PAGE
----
BENTON – A respiratory therapist has lost her employment lawsuit against St. Joseph’s Hospital in Breese with the court finding that attendance problems were the cause of her termination, not discrimination.
The case was filed in United States District Court for the Southern District of Illinois, as Holly Mollett v. St. Joseph’s Hospital Breese, of the hospital sisters of the Third Order of St. Francis, doing business as HSHS St. Joseph’s Hospital Breese, and Hospital Sisters Health Systems.
Between March 2011 and December 2015, Holly Mollet worked as a certified respiratory therapist at St. Joseph’s Hospital in Breese. In 2015, Mollet took time off according to the Family and Medical Leave Act (FMLA).
In March 2016, Mollet filed suit against the hospital alleging that she was discriminated against for filing unemployment benefits claims in 2014 and 2015 and for taking FMLA leave.
In March, a motion for summary judgment by defendants was filed. In it, the defendants maintained that Mollet had unscheduled absences in 2012, and declined additional work hours offered to her between fall 2012 and January 2014 when she filed for unemployment. Mollet was granted unemployment. Mollet continued to have unscheduled absences in 2014 and was placed on suspension in December 2014.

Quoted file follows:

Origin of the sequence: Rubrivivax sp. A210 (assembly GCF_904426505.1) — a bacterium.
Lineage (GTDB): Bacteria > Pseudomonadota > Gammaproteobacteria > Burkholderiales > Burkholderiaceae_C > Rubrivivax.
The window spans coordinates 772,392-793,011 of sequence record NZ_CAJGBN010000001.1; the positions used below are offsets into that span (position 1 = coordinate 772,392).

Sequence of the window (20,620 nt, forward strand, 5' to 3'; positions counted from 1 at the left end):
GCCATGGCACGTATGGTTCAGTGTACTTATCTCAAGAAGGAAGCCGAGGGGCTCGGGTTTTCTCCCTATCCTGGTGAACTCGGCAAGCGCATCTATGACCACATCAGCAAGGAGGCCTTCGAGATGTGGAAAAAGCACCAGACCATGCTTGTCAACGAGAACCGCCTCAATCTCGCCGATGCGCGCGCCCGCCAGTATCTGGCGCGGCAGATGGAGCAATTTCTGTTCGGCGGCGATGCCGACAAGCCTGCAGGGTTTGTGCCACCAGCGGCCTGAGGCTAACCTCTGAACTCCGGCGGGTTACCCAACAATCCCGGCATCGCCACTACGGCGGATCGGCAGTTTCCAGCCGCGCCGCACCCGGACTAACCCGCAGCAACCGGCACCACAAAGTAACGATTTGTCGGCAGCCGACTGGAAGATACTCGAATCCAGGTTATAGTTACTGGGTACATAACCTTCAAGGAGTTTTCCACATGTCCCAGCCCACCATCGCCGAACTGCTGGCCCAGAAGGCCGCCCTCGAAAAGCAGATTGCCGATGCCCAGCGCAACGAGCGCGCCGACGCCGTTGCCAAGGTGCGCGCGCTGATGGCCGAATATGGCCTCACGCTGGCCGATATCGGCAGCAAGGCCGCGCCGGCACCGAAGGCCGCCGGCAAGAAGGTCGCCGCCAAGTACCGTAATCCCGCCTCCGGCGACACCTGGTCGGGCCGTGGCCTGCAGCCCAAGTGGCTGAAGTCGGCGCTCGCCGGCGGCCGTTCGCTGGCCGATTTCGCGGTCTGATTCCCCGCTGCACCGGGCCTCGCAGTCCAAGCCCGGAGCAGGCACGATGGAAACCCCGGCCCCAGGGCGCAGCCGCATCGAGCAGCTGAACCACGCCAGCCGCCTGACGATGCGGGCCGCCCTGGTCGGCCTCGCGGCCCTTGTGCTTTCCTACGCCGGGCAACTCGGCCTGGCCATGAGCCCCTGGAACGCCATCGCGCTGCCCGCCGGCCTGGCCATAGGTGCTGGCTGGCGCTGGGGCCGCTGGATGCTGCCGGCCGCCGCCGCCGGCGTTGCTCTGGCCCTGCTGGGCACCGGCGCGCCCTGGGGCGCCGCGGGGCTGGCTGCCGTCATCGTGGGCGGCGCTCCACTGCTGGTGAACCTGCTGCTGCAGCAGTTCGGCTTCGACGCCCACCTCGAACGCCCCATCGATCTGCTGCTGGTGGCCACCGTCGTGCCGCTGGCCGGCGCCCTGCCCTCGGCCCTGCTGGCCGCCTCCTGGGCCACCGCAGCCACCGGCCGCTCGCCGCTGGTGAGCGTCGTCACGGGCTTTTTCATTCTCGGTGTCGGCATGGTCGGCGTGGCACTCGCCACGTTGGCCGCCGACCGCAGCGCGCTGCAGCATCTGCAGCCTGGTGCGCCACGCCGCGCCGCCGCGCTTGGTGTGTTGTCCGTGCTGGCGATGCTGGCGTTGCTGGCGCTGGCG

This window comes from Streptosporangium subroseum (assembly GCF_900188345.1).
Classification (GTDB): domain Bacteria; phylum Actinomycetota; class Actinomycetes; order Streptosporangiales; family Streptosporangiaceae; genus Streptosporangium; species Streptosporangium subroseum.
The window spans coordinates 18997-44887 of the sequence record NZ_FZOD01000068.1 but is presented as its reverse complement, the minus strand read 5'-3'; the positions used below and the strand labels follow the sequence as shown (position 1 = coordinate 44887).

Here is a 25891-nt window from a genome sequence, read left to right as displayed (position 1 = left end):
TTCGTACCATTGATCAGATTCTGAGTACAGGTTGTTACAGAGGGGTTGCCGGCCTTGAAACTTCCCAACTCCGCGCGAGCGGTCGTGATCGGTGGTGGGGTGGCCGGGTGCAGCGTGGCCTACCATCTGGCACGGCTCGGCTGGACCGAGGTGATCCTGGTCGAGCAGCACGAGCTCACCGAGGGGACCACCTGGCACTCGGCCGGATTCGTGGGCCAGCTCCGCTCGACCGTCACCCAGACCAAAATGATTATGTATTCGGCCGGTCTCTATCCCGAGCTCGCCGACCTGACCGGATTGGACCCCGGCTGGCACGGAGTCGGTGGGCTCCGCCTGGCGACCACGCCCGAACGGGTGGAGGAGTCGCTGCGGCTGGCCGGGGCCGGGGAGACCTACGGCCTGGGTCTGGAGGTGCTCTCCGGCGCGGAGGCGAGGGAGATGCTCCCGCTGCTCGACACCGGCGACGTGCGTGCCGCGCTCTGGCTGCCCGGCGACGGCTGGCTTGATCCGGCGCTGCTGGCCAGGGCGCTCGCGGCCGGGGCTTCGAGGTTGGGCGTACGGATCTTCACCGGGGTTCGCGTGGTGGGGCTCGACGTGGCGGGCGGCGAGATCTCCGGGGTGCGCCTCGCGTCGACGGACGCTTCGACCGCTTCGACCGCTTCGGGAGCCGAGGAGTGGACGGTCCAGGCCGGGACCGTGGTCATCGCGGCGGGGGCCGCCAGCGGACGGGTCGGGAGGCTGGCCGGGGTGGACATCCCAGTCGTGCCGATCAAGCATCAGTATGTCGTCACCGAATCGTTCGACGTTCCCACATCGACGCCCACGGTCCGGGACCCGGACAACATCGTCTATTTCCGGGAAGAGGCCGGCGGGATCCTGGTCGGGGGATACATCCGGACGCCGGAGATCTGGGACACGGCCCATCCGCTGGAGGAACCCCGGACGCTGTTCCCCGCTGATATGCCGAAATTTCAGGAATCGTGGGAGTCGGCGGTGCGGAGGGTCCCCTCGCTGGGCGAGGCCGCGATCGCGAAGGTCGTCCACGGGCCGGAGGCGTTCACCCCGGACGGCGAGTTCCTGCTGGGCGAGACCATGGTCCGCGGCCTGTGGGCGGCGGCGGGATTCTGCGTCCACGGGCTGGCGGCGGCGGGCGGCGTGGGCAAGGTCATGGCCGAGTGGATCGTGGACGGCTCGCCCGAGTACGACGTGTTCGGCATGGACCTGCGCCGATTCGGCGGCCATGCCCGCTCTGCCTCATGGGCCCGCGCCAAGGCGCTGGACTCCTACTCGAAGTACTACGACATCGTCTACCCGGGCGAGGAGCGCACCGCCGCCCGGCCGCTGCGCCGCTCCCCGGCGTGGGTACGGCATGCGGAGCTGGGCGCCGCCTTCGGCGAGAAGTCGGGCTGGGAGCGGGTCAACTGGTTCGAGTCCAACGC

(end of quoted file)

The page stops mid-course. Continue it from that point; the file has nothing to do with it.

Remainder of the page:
In June 2015, Mollet was granted FMLA leave to recuperate from pneumonia. Another FMLA leave of absence was not approved by Unum, but Mollet took leave anyway and didn’t return to work until Aug. 4. She was terminated in December 2015.
Mollet’s claim against her employers also claimed an alleged animus against her by her supervisor Robert Otrembiak because she had taken FMLA leave and because she had been granted unemployment benefits. No causal connection was found by the court, however.
In the memorandum and order by Chief Judge Michael J. Reagan, he notes: “Beyond what she considers suspicious timing, Mollet provides no convincing evidence that her discipline was retaliatory or that the alleged retaliatory nature of the corrective action is tied in any way to her December 2015 termination, other than somehow demonstrating Otrembiak’s animus towards her.” However, he notes, “Mollet had well-documented problems with attendance.”
The court granted the defendants' motion for summary judgment June 27.